“The commander in chief of the Cuban revolution died… this evening,” Cuban President Raul Castro said last night, referring to his brother and former President Fidel Castro. “Towards victory, always!” he added, using a revolutionary slogan.
A period of official mourning has been declared on the island until 4 December, when Fidel’s ashes will be laid to rest in the southeastern city of Santiago.
An accomplished tactician on the battlefield, Fidel and his small army of guerrillas overthrew the military leader Fulgencio Batista in 1959 to widespread popular support.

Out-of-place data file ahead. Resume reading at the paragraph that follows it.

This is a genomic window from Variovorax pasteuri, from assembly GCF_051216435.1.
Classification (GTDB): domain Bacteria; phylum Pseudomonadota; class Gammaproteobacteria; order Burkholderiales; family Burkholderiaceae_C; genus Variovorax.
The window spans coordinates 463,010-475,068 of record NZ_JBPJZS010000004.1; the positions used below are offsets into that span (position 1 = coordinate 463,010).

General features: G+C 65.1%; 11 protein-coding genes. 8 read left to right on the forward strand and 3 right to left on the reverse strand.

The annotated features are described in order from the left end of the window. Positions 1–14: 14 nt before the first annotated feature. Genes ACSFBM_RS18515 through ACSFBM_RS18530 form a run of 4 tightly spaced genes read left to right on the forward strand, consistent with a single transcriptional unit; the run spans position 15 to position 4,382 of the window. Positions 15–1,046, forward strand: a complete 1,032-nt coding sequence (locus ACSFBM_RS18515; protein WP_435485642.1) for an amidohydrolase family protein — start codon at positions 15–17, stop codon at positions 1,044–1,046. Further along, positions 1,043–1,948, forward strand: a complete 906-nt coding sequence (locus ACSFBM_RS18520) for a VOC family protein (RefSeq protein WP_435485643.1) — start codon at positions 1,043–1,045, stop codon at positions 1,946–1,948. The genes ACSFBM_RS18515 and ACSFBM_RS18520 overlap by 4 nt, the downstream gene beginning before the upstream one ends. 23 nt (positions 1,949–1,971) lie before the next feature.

Within two years of taking power, he declared the revolution to be Marxist-Leninist in nature and allied the island nation firmly to the Soviet Union.
Despite the constant threat of a US invasion as well as the long-standing economic embargo on the island, Castro managed to maintain a communist revolution in a nation just 90 miles off the coast of Florida.
Despised by his critics as much as he was revered by his followers, he maintained his rule through 10 US presidents and survived scores of attempts on his life by the CIA.
The Soviet Union’s last leader, Mikhail Gorbachev, said: “Fidel stood up and strengthened his country during the harshest American blockade, when there was colossal pressure on him”.